Nutrition

Dealing with Iron Deficiency


Iron deficiency is the most common mineral deficiency in the United States. It is necessary for the production of hemoglobin, which transports oxygen and carbon dioxide throughout the body. So the phrase “pumping iron” is accurate, but you don’t need to hit the gym to do it, you just need to breathe!

When your body does not absorb enough iron, you can develop iron deficiency anemia. This means that not enough red blood cells with adequate hemoglobin can be made. Therefore, oxygen and carbon dioxide cannot be transported efficiently. This can cause fatigue, weakness, dizziness, pale skin and fingernails, headache, and an inflamed tongue.

This mineral deficiency is most commonly found in the following populations:

  • Young children: As babies grow rapidly, their iron needs increase and must be met by breast milk and infant formula
  • Adolescent girls: This is another time of rapid growth that increases iron needs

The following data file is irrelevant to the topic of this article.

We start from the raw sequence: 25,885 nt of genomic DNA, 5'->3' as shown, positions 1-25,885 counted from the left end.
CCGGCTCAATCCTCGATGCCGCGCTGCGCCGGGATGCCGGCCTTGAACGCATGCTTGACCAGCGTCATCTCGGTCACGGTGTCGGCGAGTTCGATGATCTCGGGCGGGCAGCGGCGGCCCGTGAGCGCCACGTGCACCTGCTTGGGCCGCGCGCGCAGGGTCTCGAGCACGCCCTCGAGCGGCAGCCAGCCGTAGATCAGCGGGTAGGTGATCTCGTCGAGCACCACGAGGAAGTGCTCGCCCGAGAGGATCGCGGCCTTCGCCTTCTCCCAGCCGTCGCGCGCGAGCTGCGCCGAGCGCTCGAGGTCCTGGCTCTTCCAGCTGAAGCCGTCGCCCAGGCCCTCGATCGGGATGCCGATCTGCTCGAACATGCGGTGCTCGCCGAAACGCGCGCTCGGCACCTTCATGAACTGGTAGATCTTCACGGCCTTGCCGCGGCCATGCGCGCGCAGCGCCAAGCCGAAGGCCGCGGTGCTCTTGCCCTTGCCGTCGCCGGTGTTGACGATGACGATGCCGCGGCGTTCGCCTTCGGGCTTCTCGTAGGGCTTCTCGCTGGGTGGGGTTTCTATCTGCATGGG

• Women of childbearing age: This is because of our little friend that visits every month. Women lose iron as a result of their menstrual cycles, and this puts them at constant risk of deficiency
  • Women who are pregnant or breastfeeding: Because they are eating and metabolizing for two (or more!), iron needs increase in this stage of life

This “common” deficiency shouldn’t be so common, though, because iron is easy to get, and yummy! The best sources of iron are from animal sources because our bodies absorb 2-3 times more of it than iron from plant sources. This includes lean beef, turkey, chicken, lean pork, and fish. If you stay away from animals, though, have no fear! You can still get adequate amounts of non-heme iron, which is a fancy word for iron from plant sources. These foods are great sources of non-heme iron:

  • Beans, including pinto, kidney, soybeans and lentils
  • Dark green leafy vegetables like spinach
  • Fortified breakfast cereals
  • Enriched rice
  • Whole-grain and enriched breads

Because our bodies naturally absorb more iron from animal sources, you can increase absorption from plant sources by eating more vitamin C (see last weeks post!).

Overall, the most important thing is eating a variety of foods to ensure you get adequate amounts of all vitamins and minerals, not just iron. Don’t be afraid to try new things, and the benefits could go a long way!

By Katy Davis

Advertisements